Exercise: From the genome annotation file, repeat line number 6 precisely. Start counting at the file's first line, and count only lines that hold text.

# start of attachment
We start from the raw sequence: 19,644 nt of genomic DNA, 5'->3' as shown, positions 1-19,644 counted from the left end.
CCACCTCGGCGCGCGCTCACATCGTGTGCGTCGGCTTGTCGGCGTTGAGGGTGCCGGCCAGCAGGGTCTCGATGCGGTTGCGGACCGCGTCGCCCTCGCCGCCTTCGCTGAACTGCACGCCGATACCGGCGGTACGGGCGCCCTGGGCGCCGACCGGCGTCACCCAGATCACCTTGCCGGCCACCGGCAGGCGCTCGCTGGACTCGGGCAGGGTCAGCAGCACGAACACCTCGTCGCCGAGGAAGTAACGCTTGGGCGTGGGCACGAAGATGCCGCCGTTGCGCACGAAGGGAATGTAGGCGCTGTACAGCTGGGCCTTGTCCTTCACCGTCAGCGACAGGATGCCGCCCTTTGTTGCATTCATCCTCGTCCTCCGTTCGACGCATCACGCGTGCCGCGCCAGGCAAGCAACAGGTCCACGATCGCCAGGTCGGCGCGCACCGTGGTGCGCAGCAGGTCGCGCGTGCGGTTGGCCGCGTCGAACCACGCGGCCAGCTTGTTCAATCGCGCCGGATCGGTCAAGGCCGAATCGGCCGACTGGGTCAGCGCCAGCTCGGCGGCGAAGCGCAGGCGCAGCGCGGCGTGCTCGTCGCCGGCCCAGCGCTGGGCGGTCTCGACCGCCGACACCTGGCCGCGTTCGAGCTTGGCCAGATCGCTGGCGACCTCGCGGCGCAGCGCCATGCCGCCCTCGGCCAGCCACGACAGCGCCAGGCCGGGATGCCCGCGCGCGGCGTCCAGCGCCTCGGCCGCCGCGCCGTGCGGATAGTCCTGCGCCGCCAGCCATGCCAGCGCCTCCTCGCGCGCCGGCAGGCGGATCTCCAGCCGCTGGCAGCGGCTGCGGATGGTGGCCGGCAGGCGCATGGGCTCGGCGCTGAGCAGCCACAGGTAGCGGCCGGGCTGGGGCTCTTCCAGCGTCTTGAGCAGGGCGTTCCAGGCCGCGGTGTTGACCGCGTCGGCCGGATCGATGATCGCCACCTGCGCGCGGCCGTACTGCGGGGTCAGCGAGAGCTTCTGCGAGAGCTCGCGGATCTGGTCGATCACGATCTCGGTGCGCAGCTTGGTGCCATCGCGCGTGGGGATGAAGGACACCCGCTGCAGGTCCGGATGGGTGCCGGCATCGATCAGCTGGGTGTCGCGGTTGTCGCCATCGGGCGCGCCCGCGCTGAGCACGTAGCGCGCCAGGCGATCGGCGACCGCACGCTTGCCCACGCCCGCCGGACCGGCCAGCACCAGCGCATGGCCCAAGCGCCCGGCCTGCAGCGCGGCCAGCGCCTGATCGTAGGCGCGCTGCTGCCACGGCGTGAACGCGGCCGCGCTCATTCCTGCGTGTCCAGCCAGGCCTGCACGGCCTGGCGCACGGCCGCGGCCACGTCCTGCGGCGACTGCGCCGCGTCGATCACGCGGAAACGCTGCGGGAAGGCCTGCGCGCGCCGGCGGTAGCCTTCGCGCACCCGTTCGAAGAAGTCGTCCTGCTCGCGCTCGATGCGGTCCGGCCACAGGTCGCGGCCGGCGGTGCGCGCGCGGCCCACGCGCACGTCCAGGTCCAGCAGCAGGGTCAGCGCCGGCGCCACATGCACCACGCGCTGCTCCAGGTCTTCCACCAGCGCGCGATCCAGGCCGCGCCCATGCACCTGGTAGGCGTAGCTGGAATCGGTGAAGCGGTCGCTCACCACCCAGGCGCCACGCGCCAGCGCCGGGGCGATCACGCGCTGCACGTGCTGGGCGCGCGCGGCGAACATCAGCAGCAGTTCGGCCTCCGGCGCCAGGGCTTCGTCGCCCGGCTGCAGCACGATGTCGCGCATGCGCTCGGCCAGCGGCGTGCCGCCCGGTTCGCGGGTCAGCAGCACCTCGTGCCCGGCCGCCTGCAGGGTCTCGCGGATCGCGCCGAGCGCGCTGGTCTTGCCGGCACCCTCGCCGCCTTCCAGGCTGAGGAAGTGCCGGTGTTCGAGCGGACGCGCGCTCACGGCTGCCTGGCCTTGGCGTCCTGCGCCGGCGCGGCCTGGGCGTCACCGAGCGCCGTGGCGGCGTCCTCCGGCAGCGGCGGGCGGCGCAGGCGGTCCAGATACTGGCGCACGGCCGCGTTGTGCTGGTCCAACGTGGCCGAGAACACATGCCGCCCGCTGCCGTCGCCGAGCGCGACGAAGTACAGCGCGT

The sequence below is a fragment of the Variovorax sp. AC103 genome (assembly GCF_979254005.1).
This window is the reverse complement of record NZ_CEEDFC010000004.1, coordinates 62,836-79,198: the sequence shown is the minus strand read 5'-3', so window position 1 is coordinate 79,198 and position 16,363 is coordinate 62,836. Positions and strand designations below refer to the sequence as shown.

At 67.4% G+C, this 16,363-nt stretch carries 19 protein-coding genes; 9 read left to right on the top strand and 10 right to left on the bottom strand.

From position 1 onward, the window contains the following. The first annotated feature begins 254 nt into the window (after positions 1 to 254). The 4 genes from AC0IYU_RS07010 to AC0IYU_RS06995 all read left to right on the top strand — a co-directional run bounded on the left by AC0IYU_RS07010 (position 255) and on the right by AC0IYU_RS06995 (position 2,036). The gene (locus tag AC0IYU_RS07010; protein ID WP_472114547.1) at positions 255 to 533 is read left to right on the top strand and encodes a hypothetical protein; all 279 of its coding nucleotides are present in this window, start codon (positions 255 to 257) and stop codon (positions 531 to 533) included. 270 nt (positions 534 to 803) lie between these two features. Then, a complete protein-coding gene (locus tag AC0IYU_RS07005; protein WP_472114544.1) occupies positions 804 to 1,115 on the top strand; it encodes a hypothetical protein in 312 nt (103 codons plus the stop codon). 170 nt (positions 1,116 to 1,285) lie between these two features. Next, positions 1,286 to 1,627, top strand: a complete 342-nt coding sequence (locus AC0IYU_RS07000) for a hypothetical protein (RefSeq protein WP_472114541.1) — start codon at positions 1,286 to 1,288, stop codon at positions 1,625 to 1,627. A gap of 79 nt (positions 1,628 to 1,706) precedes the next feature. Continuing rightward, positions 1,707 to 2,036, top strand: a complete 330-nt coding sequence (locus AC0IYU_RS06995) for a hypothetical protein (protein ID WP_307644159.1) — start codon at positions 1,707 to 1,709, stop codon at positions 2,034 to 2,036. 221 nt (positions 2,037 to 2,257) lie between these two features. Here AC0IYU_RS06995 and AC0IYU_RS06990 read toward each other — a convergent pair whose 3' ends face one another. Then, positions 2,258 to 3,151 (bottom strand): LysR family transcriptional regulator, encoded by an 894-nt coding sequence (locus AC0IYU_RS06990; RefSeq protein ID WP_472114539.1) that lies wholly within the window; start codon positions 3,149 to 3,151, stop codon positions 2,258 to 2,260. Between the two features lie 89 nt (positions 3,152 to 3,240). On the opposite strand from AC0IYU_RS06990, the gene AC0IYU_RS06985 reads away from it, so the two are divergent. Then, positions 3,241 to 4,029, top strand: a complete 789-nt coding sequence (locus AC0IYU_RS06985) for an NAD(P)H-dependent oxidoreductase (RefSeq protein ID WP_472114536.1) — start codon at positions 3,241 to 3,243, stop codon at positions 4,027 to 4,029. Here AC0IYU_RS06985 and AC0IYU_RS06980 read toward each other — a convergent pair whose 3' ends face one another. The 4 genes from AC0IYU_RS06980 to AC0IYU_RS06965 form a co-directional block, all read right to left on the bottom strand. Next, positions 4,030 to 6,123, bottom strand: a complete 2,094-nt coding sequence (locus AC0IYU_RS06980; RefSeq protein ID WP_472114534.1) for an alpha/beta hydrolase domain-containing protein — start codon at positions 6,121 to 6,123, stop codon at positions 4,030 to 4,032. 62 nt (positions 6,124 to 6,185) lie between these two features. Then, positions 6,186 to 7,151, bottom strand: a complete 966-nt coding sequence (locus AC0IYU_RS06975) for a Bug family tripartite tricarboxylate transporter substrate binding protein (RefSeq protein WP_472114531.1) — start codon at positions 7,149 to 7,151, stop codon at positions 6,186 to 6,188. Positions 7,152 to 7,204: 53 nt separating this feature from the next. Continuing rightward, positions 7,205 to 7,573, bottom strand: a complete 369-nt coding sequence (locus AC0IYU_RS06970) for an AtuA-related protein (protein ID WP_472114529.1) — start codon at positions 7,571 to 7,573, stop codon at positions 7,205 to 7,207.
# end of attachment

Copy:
From position 1 onward, the window contains the following. The first annotated feature begins 254 nt into the window (after positions 1 to 254). The 4 genes from AC0IYU_RS07010 to AC0IYU_RS06995 all read left to right on the top strand — a co-directional run bounded on the left by AC0IYU_RS07010 (position 255) and on the right by AC0IYU_RS06995 (position 2,036). The gene (locus tag AC0IYU_RS07010; protein ID WP_472114547.1) at positions 255 to 533 is read left to right on the top strand and encodes a hypothetical protein; all 279 of its coding nucleotides are present in this window, start codon (positions 255 to 257) and stop codon (positions 531 to 533) included. 270 nt (positions 534 to 803) lie between these two features. Then, a complete protein-coding gene (locus tag AC0IYU_RS07005; protein WP_472114544.1) occupies positions 804 to 1,115 on the top strand; it encodes a hypothetical protein in 312 nt (103 codons plus the stop codon). 170 nt (positions 1,116 to 1,285) lie between these two features. Next, positions 1,286 to 1,627, top strand: a complete 342-nt coding sequence (locus AC0IYU_RS07000) for a hypothetical protein (RefSeq protein WP_472114541.1) — start codon at positions 1,286 to 1,288, stop codon at positions 1,625 to 1,627. A gap of 79 nt (positions 1,628 to 1,706) precedes the next feature. Continuing rightward, positions 1,707 to 2,036, top strand: a complete 330-nt coding sequence (locus AC0IYU_RS06995) for a hypothetical protein (protein ID WP_307644159.1) — start codon at positions 1,707 to 1,709, stop codon at positions 2,034 to 2,036. 221 nt (positions 2,037 to 2,257) lie between these two features. Here AC0IYU_RS06995 and AC0IYU_RS06990 read toward each other — a convergent pair whose 3' ends face one another. Then, positions 2,258 to 3,151 (bottom strand): LysR family transcriptional regulator, encoded by an 894-nt coding sequence (locus AC0IYU_RS06990; RefSeq protein ID WP_472114539.1) that lies wholly within the window; start codon positions 3,149 to 3,151, stop codon positions 2,258 to 2,260. Between the two features lie 89 nt (positions 3,152 to 3,240). On the opposite strand from AC0IYU_RS06990, the gene AC0IYU_RS06985 reads away from it, so the two are divergent. Then, positions 3,241 to 4,029, top strand: a complete 789-nt coding sequence (locus AC0IYU_RS06985) for an NAD(P)H-dependent oxidoreductase (RefSeq protein ID WP_472114536.1) — start codon at positions 3,241 to 3,243, stop codon at positions 4,027 to 4,029. Here AC0IYU_RS06985 and AC0IYU_RS06980 read toward each other — a convergent pair whose 3' ends face one another. The 4 genes from AC0IYU_RS06980 to AC0IYU_RS06965 form a co-directional block, all read right to left on the bottom strand. Next, positions 4,030 to 6,123, bottom strand: a complete 2,094-nt coding sequence (locus AC0IYU_RS06980; RefSeq protein ID WP_472114534.1) for an alpha/beta hydrolase domain-containing protein — start codon at positions 6,121 to 6,123, stop codon at positions 4,030 to 4,032. 62 nt (positions 6,124 to 6,185) lie between these two features. Then, positions 6,186 to 7,151, bottom strand: a complete 966-nt coding sequence (locus AC0IYU_RS06975) for a Bug family tripartite tricarboxylate transporter substrate binding protein (RefSeq protein WP_472114531.1) — start codon at positions 7,149 to 7,151, stop codon at positions 6,186 to 6,188. Positions 7,152 to 7,204: 53 nt separating this feature from the next. Continuing rightward, positions 7,205 to 7,573, bottom strand: a complete 369-nt coding sequence (locus AC0IYU_RS06970) for an AtuA-related protein (protein ID WP_472114529.1) — start codon at positions 7,571 to 7,573, stop codon at positions 7,205 to 7,207.